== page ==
Center for America

State Tort Law Profile

State List



Last updated 08/25/2009

Analysis prepared for the Center for America by Shook, Hardy & Bacon L.L.P


Joint and Several

Economic Damages


Joint and several liability applies only if (1) responsibility attributed to defendant is greater than 50%; or (2) a joint tortfeasor acted with willful and wanton conduct or with reckless disregard and the conduct is the proximate cause of the injury.  Does not apply to actions brought by or on behalf the state.  

Okla. Stat. Ann. tit. 23 § 15 (as amended by H.B. 1603, Reg. Sess. (Okla. 2009)).


Non-Economic Damages


See above.


May a Jury Allocate Fault Among All Persons Contributing to an Injury?


Bode v. Clark Equip. Co., 719 P.2d 824 (Okla. 1986); Paul v. N.L. Indus., 624 P.2d 68 (Okla. 1980).

Market Share Liability


The Oklahoma Supreme Court has indicated that, if it applied market share liability, the court would only apply it to fungible products.

Case v. Fibreboard Corp., 743 P.2d 1062 (Okla. 1987).



Comparative Negligence

Yes, modified

A plaintiff may not recover if his or her negligence is of greater degree than the combined negligence of any person causing such damage.  

Okla. Stat. Ann., tit. 23  §§ 13-15.

Comparative negligence does not reduce recovery in strict product liability cases.

Kirkland v. General Motors Corp., 521 P.2d 1353 (Okla. 1974).


Assumption of Risk

No, in negligence actions

Yes, in product liability actions

“What is in actuality lack of due care or heedlessness on the part of a plaintiff is often mislabeled assumption of risk.  For risk assumption to avail as a defense to a tort claim for negligence there must either be an express agreement, a pre-existing status between the defendant and plaintiff, or an element of consent to the harm that is known and appreciated by the plaintiff.  Anything falling outside these areas is simply contributory negligence.”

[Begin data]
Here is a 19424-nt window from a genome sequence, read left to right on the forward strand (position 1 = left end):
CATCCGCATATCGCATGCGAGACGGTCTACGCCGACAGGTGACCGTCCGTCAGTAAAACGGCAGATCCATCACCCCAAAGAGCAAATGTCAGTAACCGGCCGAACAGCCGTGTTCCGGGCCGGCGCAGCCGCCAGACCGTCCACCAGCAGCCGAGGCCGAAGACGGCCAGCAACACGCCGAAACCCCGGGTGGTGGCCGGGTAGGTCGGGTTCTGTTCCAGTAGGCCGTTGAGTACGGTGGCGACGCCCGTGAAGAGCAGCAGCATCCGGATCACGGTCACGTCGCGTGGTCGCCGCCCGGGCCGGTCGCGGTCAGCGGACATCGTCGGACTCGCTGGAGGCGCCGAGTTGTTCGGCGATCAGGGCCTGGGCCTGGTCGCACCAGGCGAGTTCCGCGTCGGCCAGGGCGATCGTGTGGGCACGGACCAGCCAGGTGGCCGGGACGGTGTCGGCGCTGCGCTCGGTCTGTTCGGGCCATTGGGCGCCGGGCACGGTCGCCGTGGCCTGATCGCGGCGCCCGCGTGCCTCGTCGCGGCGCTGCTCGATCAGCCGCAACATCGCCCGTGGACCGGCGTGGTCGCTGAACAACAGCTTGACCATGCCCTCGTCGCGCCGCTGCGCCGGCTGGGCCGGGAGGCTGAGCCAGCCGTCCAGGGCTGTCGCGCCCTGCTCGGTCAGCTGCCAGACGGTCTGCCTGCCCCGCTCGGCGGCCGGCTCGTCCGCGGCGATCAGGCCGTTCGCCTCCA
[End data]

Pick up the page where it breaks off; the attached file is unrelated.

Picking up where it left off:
Thomas v. Holliday, 764 P.2d 165 (Okla. 1988).

A consumer can assume the risk of a known defect without specific technical knowledge of the cause of the product’s dangerous defective condition.  Assumption of risk requires a showing that he danger was known, the risk was understood, and the taking of the risk was unreasonable.

Kirkland v. General Motors Corp., 521 P.2d 1353 (Okla. 1974); Holt v. Deere & Co., 24 F.3d 1289 (10th Cir. 1994); see also Okla. Stat. Ann. tit. 23, § 12.


Product Misuse


The defense of misuse or abnormal use of a product refers to cases where the method of using a product is not that which the maker intended or is a use that could not reasonably be anticipated by a manufacturer. A distinction is made between use for an abnormal purpose and use for a proper purpose but in a careless manner. The Oklahoma Supreme Court has emphasized the latter element of foreseeability, stating that “to determine whether the use of a product is abnormal, we must ask whether it was reasonably foreseeable by the manufacturer. A manufacturer is not liable for injuries resulting from such use if it is not foreseeable.”